Regular Flush-lock is Unnecessary to Maintain Patency of Resting Totally Implantable Venous Access Device
Objective: The manufacturer recommends totally implantable venous access devices (TIVAD) be flushed with a heparin solution every four weeks when they are not in use. However, there is no medical evidence to support this practice. We seek to examine if catheter patency can be maintained when regular flushing for TIVAD is omitted. Methods: From January 2010 to July 2017, patients whose TIVADs were accessed more than 56 days from the last use were identified. The patency of the catheters and interventions taken for catheter occlusion were noted. Results: 37 children with cancers/blood disorders and TIVADs had had 89 accessions during the study period. The mean age of the children at the time of access was 8.2 (range 1.7-18.0) years. The median interval from the last access was 126 (range 57-706) days. Backflow of blood from the TIVAD was not obtained on 6 patients/occasions (6.7%). Among them, the TIVAD was still usable in 5 patients. The device was considered redundant and removed in the other patient. Conclusions: The optimal frequency and perhaps necessity of routine maintenance flushing for TIVAD has yet to be determined. Omission of routine heparin saline flush-lock during prolonged periods of rest does not seem to compromise their patency.
Keyword : Central venous catheterization; Port-A-cath; Vascular access devices
Central venous access devices such as totally implantable venous access devices (TIVADs) and exteriorised central venous catheters (CVCs) are commonly used in paediatric haematology and oncology patients for the facilitation of medical treatment by providing an always-ready venous access for prolonged period of use.1 These are mostly silicon or polyurethane catheters with the proximal end inserted surgically into the central veins, most commonly the superior vena cava, through the subclavian vein or one of the jugular veins. The distal portion of the catheter then lies in a subcutaneous tunnel before connecting to the accession point. In TIVAD, the accession point is a metal port that is laid in the subcutaneous tissue of the chest wall. In CVC, the distal portion of the catheter exits from the skin (hence exteriorised) and is joined with the injection hub.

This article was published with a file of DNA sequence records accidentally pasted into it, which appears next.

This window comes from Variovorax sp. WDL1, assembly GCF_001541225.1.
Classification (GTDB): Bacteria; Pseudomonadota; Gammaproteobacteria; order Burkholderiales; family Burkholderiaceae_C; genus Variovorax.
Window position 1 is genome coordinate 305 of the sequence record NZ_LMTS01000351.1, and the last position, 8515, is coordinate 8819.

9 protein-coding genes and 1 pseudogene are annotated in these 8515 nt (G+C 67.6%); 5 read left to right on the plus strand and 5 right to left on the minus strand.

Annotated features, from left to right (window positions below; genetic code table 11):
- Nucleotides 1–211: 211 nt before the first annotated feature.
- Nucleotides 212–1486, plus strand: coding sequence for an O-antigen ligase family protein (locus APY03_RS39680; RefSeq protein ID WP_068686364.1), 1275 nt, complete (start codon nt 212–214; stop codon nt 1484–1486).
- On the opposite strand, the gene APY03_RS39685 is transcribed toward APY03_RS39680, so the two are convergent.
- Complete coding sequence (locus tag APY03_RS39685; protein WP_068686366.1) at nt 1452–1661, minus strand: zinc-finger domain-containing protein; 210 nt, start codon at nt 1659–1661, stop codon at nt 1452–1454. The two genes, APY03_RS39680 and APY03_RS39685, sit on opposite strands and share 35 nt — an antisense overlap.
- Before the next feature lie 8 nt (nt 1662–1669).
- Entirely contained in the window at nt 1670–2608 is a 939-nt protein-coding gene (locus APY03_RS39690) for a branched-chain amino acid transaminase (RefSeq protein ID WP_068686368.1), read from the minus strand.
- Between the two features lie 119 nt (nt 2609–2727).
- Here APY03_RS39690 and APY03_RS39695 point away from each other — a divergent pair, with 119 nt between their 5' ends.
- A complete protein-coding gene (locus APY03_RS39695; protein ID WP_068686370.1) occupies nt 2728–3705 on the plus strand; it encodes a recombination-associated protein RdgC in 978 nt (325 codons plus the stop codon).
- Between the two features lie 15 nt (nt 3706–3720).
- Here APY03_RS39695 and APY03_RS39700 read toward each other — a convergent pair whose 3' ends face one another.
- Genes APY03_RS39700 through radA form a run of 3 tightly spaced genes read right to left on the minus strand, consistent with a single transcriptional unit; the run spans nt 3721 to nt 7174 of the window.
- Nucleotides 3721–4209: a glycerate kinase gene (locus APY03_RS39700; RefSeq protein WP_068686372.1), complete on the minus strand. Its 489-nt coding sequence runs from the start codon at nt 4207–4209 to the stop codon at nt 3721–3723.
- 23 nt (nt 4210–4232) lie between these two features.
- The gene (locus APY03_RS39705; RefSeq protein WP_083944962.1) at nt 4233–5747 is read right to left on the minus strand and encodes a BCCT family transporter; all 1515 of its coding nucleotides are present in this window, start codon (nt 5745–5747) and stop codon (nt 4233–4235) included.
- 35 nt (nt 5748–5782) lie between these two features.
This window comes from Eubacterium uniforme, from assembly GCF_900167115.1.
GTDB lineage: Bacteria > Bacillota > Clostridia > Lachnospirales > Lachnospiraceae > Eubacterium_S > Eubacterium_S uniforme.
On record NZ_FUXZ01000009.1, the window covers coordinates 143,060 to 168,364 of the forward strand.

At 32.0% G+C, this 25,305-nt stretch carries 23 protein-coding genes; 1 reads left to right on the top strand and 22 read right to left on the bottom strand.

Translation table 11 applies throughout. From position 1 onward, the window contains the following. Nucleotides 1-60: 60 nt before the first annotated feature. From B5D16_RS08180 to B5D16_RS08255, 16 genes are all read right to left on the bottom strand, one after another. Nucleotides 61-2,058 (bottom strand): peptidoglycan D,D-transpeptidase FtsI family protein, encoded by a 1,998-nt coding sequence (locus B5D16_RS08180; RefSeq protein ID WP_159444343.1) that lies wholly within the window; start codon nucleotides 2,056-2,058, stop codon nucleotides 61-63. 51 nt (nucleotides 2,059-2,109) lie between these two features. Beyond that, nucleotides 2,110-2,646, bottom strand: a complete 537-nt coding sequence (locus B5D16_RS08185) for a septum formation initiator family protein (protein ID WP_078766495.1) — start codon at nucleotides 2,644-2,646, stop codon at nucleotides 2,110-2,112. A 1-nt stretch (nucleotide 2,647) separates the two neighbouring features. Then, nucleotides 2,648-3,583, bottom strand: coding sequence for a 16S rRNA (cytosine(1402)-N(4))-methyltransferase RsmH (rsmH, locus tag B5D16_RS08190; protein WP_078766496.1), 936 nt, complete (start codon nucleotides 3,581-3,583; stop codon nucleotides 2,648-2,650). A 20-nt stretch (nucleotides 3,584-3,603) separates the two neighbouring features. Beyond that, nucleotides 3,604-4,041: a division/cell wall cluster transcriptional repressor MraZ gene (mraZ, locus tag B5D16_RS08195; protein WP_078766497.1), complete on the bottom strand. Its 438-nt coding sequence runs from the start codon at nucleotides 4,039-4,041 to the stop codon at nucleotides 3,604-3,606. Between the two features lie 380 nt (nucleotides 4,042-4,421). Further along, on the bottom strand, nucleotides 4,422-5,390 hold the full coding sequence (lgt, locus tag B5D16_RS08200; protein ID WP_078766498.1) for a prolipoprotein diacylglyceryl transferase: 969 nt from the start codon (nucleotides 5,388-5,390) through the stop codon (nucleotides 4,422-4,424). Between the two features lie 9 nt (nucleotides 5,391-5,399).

Ideally, all these venous devices meant for long-term use should be safe with minimal infectious and mechanical complications. Also, they should be easy to look after with minimal burden to the caretakers once the patients are discharged home. The choice between TIVAD and exteriorised CVC often depends on clinician's and patient's preference, and takes into consideration the ease of home care and rates of complications. In our practice, TIVAD is preferred as infectious complications generally occur less and no technical precautions are needed when the child goes home. Lebeaux et al,2 from a systematic review, reported an infection rate of 0.2 per 1,000 catheter-days among paediatric oncology patients, as compared to 1.4 to 1.9 per 1,000 catheter-days when CVCs are used.3 A large single-institution study also reports the use of TIVAD among children with cancer is associated with the shortest length of stay, intensive care unit time and antibiotic therapy when compared with tunnelled CVCs and peripherally inserted central venous catheters.4
Both TIVAD and CVC require maintenance flush-lock at regular intervals when the venous devices are not in use. Exteriorised CVC has to be flushed and locked with heparin saline solution at least once a week and it is a common practice that children have to return to the hospital twice a week for catheter maintenance in between treatments. TIVAD needs to be flush-locked once every 4 weeks. As most chemotherapeutic regimens are scheduled every 21 to 28 days, this means that the patients can forget about the maintenance flushing of their devices in between treatments.